Take a minute to imagine you work in the procurement and product division of supermarket giant Sainsbury's. You walk into your quarterly sales review to hear that one product has outperformed projected sales targets by 300 per cent.
The product in question? It's the range of vegan cheeses launched in store last year.
Shock overwhelms you: you fall off your chair, abruptly broken out of your meeting-induced slumber. Your business brain kicks in and you start frantically planning how to make more vegan products available in Sainsbury's as soon as possible.
That's right people: the age of veganism has dawned.
Like the tide crashing into the shore, it's an unstoppable force. Because guess what: it's not just Sainsbury's experiencing this overwhelming financial success.
Just this week Italian restaurant chain Zizzi announced that sales of its vegan products have increased by a massive 150 per cent. Look at Devon-based business Tideford Organics - after 20 years of trading bosses decided a total vegan revamp was in order. The result is better product performance than ever before.
In unstable political times, the era of 'alternative facts', Donald Trump, and hard isolationist Brexit, the success of vegan businesses is a beacon of hope for the UK economy.
Along with Judy Nadel, I am one of the founders of Vevolution - a vegan events and tech start-up. As part of my job, I regularly speak to entrepreneurs who are launching exciting vegan businesses that start turning profits almost instantly.
Restaurants likes of Temple of Hackney, Club Mexicana, Mooshies and What The Pitta are almost always at full capacity.
Cem Yildiz Co-Founder of vegan kebab shop What The Pitta recently told me: "Most of our customers tend to have become vegan in the last 12 months and a lot of that is thanks to the awareness raised on social media or Netflix, whether that's piss taking memes, or hard hitting documentaries.
"London has always been known for its diversity and veganism and ethical living is a growing trend amongst millennials who are eating out more than ever so it makes complete sense that the city meets the demand."
When chain eatery Pret a Manger launched its all veggie store in London last year, CEO Clive Schlee fully expected profits for the store to fall during the pop-up. Yet sales increased considerably and the company took the decision to keep the store open permanently.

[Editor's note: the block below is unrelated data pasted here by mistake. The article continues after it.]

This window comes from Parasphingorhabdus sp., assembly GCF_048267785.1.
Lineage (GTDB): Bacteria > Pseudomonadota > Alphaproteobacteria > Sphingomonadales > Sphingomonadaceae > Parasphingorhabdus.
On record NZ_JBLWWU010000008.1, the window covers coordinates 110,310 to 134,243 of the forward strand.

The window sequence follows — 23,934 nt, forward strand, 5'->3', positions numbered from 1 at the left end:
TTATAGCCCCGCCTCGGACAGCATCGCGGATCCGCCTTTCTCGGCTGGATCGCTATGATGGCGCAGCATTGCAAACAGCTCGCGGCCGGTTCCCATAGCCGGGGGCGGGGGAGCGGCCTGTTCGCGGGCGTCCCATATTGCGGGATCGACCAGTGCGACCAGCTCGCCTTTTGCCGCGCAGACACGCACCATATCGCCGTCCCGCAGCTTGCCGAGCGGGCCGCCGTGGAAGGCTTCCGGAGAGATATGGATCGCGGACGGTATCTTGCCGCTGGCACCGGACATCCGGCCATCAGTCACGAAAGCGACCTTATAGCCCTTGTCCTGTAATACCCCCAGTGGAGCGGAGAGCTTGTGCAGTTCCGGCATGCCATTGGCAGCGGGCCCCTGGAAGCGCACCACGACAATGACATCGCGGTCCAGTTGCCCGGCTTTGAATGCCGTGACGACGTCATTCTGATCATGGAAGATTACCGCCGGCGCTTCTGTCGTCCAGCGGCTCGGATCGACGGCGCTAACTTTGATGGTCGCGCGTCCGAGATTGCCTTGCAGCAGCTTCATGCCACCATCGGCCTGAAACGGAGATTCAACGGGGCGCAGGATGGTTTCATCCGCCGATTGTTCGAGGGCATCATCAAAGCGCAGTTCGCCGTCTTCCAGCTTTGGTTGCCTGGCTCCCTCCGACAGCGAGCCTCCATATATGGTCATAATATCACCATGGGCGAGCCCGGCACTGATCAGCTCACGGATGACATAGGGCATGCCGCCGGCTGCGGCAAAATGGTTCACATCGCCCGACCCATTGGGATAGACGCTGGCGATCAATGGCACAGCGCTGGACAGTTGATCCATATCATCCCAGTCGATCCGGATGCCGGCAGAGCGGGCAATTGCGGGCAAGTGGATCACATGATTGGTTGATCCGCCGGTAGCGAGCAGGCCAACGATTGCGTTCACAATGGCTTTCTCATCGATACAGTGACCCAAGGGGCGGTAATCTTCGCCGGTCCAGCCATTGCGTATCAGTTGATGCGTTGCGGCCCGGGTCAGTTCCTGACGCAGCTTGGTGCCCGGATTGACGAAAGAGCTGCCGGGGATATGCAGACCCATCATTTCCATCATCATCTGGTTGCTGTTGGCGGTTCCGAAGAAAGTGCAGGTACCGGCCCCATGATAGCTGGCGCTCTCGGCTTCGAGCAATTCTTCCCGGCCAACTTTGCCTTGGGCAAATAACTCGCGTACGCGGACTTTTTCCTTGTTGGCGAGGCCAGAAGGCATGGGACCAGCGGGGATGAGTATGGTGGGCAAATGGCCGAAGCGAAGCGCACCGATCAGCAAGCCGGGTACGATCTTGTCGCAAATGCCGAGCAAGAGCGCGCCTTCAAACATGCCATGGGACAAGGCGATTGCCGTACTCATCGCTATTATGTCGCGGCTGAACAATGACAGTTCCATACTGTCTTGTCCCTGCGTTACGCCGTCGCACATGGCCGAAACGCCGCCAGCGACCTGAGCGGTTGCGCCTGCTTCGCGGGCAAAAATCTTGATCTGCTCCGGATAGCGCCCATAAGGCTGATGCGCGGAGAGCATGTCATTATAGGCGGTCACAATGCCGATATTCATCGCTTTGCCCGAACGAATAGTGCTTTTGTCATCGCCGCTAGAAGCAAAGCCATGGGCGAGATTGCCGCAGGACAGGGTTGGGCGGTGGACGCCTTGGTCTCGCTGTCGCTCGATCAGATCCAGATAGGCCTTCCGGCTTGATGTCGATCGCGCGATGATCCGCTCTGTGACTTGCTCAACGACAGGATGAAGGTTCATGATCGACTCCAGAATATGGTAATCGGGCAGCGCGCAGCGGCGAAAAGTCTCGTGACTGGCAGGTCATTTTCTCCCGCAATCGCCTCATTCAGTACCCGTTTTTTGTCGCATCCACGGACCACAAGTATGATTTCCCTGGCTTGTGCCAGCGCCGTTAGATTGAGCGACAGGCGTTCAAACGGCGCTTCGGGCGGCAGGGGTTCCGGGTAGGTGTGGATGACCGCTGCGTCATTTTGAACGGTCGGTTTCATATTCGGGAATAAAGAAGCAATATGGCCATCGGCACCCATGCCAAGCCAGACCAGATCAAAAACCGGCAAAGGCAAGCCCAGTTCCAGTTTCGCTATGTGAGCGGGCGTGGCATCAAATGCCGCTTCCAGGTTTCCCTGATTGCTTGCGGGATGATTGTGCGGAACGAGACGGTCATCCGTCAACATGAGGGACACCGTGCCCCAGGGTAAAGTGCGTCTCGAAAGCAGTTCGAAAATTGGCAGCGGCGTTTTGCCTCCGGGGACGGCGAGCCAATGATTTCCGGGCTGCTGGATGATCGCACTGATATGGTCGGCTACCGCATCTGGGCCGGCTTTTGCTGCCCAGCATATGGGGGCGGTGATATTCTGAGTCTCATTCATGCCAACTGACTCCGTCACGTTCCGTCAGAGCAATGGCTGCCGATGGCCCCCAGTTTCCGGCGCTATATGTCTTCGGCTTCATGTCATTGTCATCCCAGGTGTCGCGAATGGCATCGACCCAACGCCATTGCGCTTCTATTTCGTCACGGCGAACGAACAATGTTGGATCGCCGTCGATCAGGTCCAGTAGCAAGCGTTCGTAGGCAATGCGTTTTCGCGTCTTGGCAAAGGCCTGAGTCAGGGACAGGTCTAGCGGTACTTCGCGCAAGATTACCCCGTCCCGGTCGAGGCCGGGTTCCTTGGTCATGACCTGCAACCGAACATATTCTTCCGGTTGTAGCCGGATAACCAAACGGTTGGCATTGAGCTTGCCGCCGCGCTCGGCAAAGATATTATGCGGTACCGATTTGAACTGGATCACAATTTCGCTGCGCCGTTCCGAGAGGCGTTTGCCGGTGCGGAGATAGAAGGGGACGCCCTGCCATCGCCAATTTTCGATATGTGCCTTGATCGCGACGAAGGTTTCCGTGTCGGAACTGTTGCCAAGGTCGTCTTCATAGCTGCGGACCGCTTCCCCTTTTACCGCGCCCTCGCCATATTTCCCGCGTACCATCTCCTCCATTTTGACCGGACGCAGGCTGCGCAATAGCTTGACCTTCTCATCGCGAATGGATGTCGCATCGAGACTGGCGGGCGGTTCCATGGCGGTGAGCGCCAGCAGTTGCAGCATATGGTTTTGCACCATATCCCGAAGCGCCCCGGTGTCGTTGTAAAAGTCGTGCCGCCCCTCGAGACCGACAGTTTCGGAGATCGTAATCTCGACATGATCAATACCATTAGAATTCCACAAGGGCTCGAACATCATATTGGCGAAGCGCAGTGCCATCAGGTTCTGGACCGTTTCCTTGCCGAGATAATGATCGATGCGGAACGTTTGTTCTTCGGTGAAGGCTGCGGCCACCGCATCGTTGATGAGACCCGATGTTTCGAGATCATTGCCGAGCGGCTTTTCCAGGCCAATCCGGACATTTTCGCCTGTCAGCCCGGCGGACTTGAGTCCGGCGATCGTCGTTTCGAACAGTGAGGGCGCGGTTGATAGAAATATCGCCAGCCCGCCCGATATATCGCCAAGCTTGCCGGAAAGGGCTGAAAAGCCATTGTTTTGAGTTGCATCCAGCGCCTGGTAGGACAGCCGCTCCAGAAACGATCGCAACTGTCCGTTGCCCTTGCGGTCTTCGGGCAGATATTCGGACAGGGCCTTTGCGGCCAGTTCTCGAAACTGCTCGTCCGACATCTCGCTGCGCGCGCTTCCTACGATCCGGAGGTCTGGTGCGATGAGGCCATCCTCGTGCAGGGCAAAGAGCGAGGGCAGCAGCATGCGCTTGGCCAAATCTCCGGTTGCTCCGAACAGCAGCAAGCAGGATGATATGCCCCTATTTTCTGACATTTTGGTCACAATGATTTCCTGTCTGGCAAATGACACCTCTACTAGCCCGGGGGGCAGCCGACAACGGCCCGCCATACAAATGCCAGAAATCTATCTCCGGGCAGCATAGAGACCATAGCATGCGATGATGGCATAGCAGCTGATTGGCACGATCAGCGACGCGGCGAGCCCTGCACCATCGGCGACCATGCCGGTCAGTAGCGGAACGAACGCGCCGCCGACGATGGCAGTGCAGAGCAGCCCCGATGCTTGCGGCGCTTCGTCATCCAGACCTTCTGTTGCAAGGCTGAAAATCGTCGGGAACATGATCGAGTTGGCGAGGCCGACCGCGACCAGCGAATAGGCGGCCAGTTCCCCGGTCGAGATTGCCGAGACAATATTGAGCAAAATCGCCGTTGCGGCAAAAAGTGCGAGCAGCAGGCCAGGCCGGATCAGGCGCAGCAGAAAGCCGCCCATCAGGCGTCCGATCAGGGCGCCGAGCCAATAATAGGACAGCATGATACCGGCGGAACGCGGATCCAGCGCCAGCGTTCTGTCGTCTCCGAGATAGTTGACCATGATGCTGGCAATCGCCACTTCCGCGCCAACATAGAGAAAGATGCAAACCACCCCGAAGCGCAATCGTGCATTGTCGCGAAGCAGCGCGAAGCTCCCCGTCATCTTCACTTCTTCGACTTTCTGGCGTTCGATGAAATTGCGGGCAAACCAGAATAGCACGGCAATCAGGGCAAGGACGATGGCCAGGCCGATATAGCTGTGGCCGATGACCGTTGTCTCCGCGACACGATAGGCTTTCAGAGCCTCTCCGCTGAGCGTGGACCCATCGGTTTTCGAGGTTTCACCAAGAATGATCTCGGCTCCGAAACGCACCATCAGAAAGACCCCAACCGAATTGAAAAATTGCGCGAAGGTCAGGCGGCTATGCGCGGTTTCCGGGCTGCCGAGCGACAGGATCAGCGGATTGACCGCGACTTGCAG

The venture capital world is also waking up to the potential of veganism. Last year New Crop Capital launched as the world's first humane venture capital fund. And anecdotally I am hearing of investors looking for opportunities to invest in vegan businesses.
Look I get it. You might not like the idea of veganism much. I honestly used to feel the same way but once you start to looking at the evidence that is supporting a societal shift towards veganism it is hard to look away.
We live in a time of tremendous environmental and social decay. Veganism affords us the opportunity to slow down climate change. Additionally, scientists have found that vegetarians and vegans generally live longer healthier lives. It's a way to live a kinder life, and one not contributing to the 150 billion animals killed each year for food.
I consider myself to be a fairly normal person. I like football, a few drinks and dinner with friends. I buy records and play guitar. I am probably quite a lot like you. I just chose to stop fighting veganism and it felt good. I started running marathons, I looked healthier, ok my hair is still going grey but the point is my quality of life didn't suffer in fact it is enhanced.
And when conservative organisations like the BBC start commissioning Newsnight pieces and films about veganism you know the issue is well and truly now in the public interest.
By choosing to eat more vegan food, or even better going fully vegan, you are choosing the winning side, the progressive side. You're choosing the side that encourages change for the better. You're supporting businesses that are working in a way that isn't destructive to all elements of our society.